Rafael T Rafael T - 1 month ago 7
Java Question

Override a method in Java generically

If I have a base class like this I couldn't change:

public abstract class A {
public abstract Object get(int i);
}


and I try to extend it with a Class B like this:

public class B extends A{
@Override
public String get(int i){
//impl
return "SomeString";
}
}


everything is ok. But my attempt to make it use more generic fails if I try:

public class C extends A{
@Override
public <T extends Object> T get(int i){
//impl
return (T)someObj;
}
}


I can't think of any reason, why this should be dissallowed. In my understanding the generic type
T
is bound to an Object - which is the requested return type of
A
. If I can put
String
or
AnyObject
as return type inside
B
, why I'm not allowed to put
<T extends Object> T
inside my
C
class?

Another Strange behavior in my point of View is that an additional Method like this:

public class D extends A{

@Override
public Object get(int i){
//impl
}

public <T extends Object> T get(int i){
//impl
}
}


Is also not allowed with the hint of a
DuplicateMethod
. This one, at least confuses me, and I think java should make a decision: Is it the SAME return Type, why not allow overriding, and if it is not, I should be able to add this Method. To tell me its the same, but I cannot take it to Override is very weired in common sense

Answer

JLS # 8.4.2. Method Signature

The signature of a method m1 is a subsignature of the signature of a method m2 if either:

  • m2 has the same signature as m1, or

  • the signature of m1 is the same as the erasure (ยง4.6) of the signature of m2.

As per above rule as your parent do not have an erasure and your child has one so it is not a valid overriding.

JLS#8.4.8.3. Requirements in Overriding and Hiding

Example 8.4.8.3-4. Erasure Affects Overriding

A class cannot have two member methods with the same name and type erasure:

class C<T> {
    T id (T x) {...}
}
class D extends C<String> {
    Object id(Object x) {...}
}

This is illegal since D.id(Object) is a member of D, C.id(String) is declared in a supertype of D, and:

  • The two methods have the same name, id
  • C.id(String) is accessible to D
  • The signature of D.id(Object) is not a subsignature of that of C.id(String)
  • The two methods have the same erasure

Two different methods of a class may not override methods with the same erasure:

 class C<T> {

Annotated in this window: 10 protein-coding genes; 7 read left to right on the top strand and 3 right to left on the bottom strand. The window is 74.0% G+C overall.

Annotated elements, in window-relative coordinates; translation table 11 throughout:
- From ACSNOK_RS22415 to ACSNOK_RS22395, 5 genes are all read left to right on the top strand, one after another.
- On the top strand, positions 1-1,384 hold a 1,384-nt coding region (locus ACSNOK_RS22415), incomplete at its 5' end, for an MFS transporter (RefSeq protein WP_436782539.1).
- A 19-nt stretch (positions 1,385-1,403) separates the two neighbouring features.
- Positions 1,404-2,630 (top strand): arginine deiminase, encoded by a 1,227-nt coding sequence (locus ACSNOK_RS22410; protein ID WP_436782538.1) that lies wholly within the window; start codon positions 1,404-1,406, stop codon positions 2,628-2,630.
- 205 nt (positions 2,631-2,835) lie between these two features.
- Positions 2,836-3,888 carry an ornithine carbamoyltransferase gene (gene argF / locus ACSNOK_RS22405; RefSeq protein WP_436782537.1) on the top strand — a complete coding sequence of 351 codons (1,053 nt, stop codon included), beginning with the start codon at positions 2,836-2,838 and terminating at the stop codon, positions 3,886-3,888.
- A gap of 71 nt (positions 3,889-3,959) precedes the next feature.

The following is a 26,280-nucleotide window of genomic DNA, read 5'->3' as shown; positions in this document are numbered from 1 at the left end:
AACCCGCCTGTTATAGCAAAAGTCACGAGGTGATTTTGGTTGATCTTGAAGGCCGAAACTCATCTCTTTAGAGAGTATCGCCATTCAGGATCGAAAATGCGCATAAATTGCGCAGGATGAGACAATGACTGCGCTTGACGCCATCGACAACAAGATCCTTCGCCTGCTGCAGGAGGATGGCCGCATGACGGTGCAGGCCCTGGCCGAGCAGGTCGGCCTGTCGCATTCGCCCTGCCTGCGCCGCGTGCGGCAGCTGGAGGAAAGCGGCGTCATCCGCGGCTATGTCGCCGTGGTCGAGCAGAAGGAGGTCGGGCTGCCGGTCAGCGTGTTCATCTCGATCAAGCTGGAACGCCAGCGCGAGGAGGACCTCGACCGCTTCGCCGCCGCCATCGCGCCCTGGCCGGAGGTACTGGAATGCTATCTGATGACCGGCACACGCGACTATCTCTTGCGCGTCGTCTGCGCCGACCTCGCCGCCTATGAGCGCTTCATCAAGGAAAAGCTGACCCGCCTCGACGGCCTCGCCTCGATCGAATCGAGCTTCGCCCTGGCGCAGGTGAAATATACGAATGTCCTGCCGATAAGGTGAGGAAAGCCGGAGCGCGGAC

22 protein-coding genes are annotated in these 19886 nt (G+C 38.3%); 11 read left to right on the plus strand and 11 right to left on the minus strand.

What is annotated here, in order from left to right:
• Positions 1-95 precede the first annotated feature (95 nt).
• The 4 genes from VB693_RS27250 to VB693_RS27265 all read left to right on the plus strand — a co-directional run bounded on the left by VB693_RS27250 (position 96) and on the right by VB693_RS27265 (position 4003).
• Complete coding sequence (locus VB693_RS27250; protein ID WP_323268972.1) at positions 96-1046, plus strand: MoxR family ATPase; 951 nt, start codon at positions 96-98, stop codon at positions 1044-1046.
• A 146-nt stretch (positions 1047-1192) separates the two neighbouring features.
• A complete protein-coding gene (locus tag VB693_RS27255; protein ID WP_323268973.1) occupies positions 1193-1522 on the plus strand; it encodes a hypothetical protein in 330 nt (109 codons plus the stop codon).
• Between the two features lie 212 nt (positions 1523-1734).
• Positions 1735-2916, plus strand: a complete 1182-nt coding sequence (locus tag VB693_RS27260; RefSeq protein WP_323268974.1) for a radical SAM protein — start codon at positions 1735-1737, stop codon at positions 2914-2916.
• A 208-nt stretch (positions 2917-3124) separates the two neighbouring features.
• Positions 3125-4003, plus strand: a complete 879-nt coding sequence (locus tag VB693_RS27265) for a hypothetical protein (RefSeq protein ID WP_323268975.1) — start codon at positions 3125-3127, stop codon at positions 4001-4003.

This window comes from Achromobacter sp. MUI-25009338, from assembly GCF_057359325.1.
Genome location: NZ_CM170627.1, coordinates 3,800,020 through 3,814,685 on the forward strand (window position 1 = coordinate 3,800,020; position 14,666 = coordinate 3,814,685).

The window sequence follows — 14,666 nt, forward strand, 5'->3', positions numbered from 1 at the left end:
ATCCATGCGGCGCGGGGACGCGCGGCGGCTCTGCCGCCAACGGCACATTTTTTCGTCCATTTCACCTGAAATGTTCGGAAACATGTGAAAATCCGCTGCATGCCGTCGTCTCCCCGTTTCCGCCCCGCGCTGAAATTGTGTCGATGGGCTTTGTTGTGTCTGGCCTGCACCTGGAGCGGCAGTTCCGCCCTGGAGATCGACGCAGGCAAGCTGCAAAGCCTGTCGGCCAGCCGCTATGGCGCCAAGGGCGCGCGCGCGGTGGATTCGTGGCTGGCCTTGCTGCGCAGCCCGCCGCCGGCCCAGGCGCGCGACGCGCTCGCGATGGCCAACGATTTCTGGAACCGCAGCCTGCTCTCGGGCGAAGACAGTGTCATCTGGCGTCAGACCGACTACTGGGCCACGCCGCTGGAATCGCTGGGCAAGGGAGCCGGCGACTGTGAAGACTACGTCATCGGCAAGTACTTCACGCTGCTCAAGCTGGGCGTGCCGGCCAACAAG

T id(T x) {...}
 }
 interface I<T> {
     T id(T x);
 }
 class D extends C<String> implements I<Integer> {
    public String  id(String x)  {...}
    public Integer id(Integer x) {...}
 }

This is also illegal, since D.id(String) is a member of D, D.id(Integer) is declared in D, and:

  • The two methods have the same name, id
  • D.id(Integer) is accessible to D
  • The two methods have different signatures (and neither is a subsignature of the other)
  • D.id(String) overrides C.id(String) and D.id(Integer) overrides I.id(Integer) yet the two overridden methods have the same erasure

Also It gives example of a case where it is allowed from super to child

The notion of subsignature is designed to express a relationship between two methods whose signatures are not identical, but in which one may override the other. Specifically, it allows a method whose signature does not use generic types to override any generified version of that method. This is important so that library designers may freely generify methods independently of clients that define subclasses or subinterfaces of the library.

Consider the example:

class CollectionConverter {
List toList(Collection c) {...}
}
class Overrider extends CollectionConverter {
 List toList(Collection c) {...}

}

Now, assume this code was written before the introduction of generics, and now the author of class CollectionConverter decides to generify the code, thus:

 class CollectionConverter {
   <T> List<T> toList(Collection<T> c) {...}
 }

Without special dispensation, Overrider.toList would no longer override CollectionConverter.toList. Instead, the code would be illegal. This would significantly inhibit the use of generics, since library writers would hesitate to migrate existing code.